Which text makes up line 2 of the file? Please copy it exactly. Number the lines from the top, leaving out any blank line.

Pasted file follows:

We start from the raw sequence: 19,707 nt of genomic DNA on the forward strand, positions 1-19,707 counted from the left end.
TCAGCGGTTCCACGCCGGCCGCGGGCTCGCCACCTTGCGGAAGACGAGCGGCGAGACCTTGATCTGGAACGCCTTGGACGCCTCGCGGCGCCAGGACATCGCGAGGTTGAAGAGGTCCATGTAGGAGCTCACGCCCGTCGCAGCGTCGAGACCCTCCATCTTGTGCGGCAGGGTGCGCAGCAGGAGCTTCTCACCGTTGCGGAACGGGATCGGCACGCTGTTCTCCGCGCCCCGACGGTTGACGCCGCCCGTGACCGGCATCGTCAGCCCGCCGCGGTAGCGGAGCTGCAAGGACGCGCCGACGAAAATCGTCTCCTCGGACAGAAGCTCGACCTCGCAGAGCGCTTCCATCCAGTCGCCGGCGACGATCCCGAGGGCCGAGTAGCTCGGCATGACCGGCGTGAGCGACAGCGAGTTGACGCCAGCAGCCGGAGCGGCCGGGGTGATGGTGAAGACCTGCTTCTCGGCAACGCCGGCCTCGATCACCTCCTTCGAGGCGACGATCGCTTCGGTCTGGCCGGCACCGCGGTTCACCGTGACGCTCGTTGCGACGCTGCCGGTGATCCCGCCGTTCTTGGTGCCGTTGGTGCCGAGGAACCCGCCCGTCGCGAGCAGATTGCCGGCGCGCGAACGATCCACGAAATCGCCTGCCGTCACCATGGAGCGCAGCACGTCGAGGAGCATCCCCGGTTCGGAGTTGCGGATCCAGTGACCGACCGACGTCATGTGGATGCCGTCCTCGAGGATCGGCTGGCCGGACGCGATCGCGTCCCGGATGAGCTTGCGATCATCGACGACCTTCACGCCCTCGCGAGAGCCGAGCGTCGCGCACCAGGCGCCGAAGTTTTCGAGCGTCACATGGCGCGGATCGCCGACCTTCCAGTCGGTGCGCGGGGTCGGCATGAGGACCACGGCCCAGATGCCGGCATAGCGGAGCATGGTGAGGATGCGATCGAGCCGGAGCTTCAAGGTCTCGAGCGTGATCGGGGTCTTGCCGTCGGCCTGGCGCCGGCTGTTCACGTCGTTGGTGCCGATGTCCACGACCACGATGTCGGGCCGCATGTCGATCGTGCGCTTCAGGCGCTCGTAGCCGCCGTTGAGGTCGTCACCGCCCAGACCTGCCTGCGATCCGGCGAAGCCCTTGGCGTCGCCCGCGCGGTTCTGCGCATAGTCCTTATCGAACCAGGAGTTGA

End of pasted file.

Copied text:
TCAGCGGTTCCACGCCGGCCGCGGGCTCGCCACCTTGCGGAAGACGAGCGGCGAGACCTTGATCTGGAACGCCTTGGACGCCTCGCGGCGCCAGGACATCGCGAGGTTGAAGAGGTCCATGTAGGAGCTCACGCCCGTCGCAGCGTCGAGACCCTCCATCTTGTGCGGCAGGGTGCGCAGCAGGAGCTTCTCACCGTTGCGGAACGGGATCGGCACGCTGTTCTCCGCGCCCCGACGGTTGACGCCGCCCGTGACCGGCATCGTCAGCCCGCCGCGGTAGCGGAGCTGCAAGGACGCGCCGACGAAAATCGTCTCCTCGGACAGAAGCTCGACCTCGCAGAGCGCTTCCATCCAGTCGCCGGCGACGATCCCGAGGGCCGAGTAGCTCGGCATGACCGGCGTGAGCGACAGCGAGTTGACGCCAGCAGCCGGAGCGGCCGGGGTGATGGTGAAGACCTGCTTCTCGGCAACGCCGGCCTCGATCACCTCCTTCGAGGCGACGATCGCTTCGGTCTGGCCGGCACCGCGGTTCACCGTGACGCTCGTTGCGACGCTGCCGGTGATCCCGCCGTTCTTGGTGCCGTTGGTGCCGAGGAACCCGCCCGTCGCGAGCAGATTGCCGGCGCGCGAACGATCCACGAAATCGCCTGCCGTCACCATGGAGCGCAGCACGTCGAGGAGCATCCCCGGTTCGGAGTTGCGGATCCAGTGACCGACCGACGTCATGTGGATGCCGTCCTCGAGGATCGGCTGGCCGGACGCGATCGCGTCCCGGATGAGCTTGCGATCATCGACGACCTTCACGCCCTCGCGAGAGCCGAGCGTCGCGCACCAGGCGCCGAAGTTTTCGAGCGTCACATGGCGCGGATCGCCGACCTTCCAGTCGGTGCGCGGGGTCGGCATGAGGACCACGGCCCAGATGCCGGCATAGCGGAGCATGGTGAGGATGCGATCGAGCCGGAGCTTCAAGGTCTCGAGCGTGATCGGGGTCTTGCCGTCGGCCTGGCGCCGGCTGTTCACGTCGTTGGTGCCGATGTCCACGACCACGATGTCGGGCCGCATGTCGATCGTGCGCTTCAGGCGCTCGTAGCCGCCGTTGAGGTCGTCACCGCCCAGACCTGCCTGCGATCCGGCGAAGCCCTTGGCGTCGCCCGCGCGGTTCTGCGCATAGTCCTTATCGAACCAGGAGTTGA